More scrutiny of contract bidders in general is also needed, the report found, because more strategic selections could help grow the local industry through a more “level playing field”.

The report also urged the government to complete and release its mysterious “Digital Review” which could be used as the basis for a long-term, whole-of-government ICT Blueprint.

In their dissenting report, government senators did not address specific ICT recommendations and said many of the report recommendations represented a “wish list for the union movement”.

Do you know more? Contact James Riley via Email.

3 Comments
  1. Digital Koolaid 7 months ago
    Reply

    Thanks Joe, It’s not negligence and it’s not an accident. The LNP plan for the APS was always to commercialise it. The LNP never loved the APS much, and it’s been more hate than love most of the time. Plus, there’s a nice pile of $$$$ to get your hands on right there. The APS payroll has been moved onto the P&L. Contractors are APS by any other name. Go into a room and try to pick the contractor. S/he dresses the same, talks the same, behaves the same and eats the same lunch. You won’t pick the difference. But the big difference is tenure. The department can terminate when they like, and because they live on the edge contractors won’t give “frank and fearless” to anyone. They obey. There’s $$$ involved, plus their pimp won’t get them another contract if s/he loses their piece of the action because contractor is no longer welcome at the department. Of course public administration doesn’t fit the ‘for profit” business model, but the ATO will tax the population again next year, pass the takings to Finance who will spoon feed it to the departments and onward to privately-owned, for-profit, often foreign-based corporations. That makes it an annuity and there never was a corporation that didn’t love a risk-free, guaranteed, annual ROI where someone else makes the “Investment” and they get the “Return”. What’s not to love about contracting?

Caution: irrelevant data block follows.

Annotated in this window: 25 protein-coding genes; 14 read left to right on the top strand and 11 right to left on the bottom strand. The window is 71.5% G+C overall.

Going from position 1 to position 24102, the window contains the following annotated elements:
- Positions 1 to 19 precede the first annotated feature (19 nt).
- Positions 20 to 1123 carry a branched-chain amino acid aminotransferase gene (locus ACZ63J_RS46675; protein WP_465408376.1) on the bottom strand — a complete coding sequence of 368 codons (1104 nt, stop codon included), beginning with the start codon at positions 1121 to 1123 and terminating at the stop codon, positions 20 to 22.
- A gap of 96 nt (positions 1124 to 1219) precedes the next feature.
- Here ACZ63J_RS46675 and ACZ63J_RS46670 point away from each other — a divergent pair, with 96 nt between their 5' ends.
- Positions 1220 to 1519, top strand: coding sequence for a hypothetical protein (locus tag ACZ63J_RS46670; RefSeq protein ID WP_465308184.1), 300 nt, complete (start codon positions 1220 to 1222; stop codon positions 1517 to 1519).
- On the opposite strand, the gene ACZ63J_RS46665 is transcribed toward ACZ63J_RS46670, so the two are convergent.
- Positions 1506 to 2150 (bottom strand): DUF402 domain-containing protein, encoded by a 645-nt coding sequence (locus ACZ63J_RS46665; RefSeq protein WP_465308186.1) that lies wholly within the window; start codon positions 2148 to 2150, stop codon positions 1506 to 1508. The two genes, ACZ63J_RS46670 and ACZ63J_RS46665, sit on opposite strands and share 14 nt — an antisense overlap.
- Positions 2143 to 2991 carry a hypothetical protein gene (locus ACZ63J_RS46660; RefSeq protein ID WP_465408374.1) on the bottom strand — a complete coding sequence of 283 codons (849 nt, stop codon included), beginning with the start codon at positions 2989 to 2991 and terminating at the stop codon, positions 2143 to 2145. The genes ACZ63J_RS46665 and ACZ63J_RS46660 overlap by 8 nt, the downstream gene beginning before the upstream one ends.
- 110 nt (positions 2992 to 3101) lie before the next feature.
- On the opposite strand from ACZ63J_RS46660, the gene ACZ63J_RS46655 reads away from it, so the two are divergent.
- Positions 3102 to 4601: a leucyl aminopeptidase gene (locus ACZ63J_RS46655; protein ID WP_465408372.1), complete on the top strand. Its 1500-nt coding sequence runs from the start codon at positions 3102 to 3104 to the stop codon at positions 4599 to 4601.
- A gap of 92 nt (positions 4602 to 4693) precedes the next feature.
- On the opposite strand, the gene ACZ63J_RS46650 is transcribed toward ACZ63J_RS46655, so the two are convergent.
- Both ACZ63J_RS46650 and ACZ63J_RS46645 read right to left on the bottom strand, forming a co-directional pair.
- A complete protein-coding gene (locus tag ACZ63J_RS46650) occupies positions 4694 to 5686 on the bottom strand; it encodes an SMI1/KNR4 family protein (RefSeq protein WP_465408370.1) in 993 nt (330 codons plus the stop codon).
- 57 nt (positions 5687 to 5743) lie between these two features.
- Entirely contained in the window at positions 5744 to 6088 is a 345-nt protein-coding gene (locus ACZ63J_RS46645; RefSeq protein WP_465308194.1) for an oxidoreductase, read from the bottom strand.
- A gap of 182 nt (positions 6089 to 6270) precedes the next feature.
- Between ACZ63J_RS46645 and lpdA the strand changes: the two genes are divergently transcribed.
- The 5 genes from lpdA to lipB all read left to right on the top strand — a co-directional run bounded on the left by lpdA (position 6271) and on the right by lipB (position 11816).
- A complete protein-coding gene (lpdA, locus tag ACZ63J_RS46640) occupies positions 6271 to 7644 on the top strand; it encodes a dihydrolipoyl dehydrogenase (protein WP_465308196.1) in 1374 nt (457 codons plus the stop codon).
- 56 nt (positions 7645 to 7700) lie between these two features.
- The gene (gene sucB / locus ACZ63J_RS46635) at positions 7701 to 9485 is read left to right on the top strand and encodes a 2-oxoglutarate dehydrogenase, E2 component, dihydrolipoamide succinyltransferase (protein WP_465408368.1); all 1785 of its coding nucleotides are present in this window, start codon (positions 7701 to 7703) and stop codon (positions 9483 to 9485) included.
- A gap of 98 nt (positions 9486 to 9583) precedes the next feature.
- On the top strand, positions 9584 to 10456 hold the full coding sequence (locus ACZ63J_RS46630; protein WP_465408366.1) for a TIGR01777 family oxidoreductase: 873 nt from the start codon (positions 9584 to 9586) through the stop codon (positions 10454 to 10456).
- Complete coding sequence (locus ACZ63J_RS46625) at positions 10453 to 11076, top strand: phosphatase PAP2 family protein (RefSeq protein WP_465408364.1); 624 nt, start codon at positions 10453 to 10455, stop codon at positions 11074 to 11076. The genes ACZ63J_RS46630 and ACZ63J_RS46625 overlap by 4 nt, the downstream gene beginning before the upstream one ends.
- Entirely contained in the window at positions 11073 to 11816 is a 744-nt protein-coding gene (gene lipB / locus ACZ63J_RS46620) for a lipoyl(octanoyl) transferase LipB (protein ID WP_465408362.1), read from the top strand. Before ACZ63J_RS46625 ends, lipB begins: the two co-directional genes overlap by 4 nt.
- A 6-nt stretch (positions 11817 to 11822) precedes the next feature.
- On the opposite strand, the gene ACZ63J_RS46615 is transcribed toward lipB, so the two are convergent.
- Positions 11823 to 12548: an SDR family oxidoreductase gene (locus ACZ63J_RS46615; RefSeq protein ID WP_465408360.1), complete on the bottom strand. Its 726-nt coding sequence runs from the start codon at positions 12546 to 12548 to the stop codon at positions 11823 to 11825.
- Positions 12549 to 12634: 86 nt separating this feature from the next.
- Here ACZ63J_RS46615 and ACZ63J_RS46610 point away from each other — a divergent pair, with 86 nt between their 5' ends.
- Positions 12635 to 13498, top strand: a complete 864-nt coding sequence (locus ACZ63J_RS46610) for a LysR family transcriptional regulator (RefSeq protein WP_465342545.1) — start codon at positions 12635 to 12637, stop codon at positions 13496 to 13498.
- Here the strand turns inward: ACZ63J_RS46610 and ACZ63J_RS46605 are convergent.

2. Allen Roberts 7 months ago
    Reply

    While I have only skimmed the report, it seems clear that the recommendations have considerable merit, based on the observations and interactions of this survey of 1.
    It is a symptom of the totally political management of our public processes that the report will be ignored, and the dissenting government members report used selectively to justify doing nothing, while claiming all is well.

  3. Mark 7 months ago
    Reply

    OMG. The government has JUST realised what they’ve achieved after 20 years of negligence! This goes way back to Howard days! It will take as long to fix it, but that doesn’t mean we shouldn’t start the fix TODAY! As an IT professional I am appalled at the state of the ICT skills within the APS. The government should sponsor talented staff to do their degrees/diploma/studies and then have a return of service obligation (but no HECS fees) for a start, and consider retention bonuses for the best staff. Start poaching from the private sector.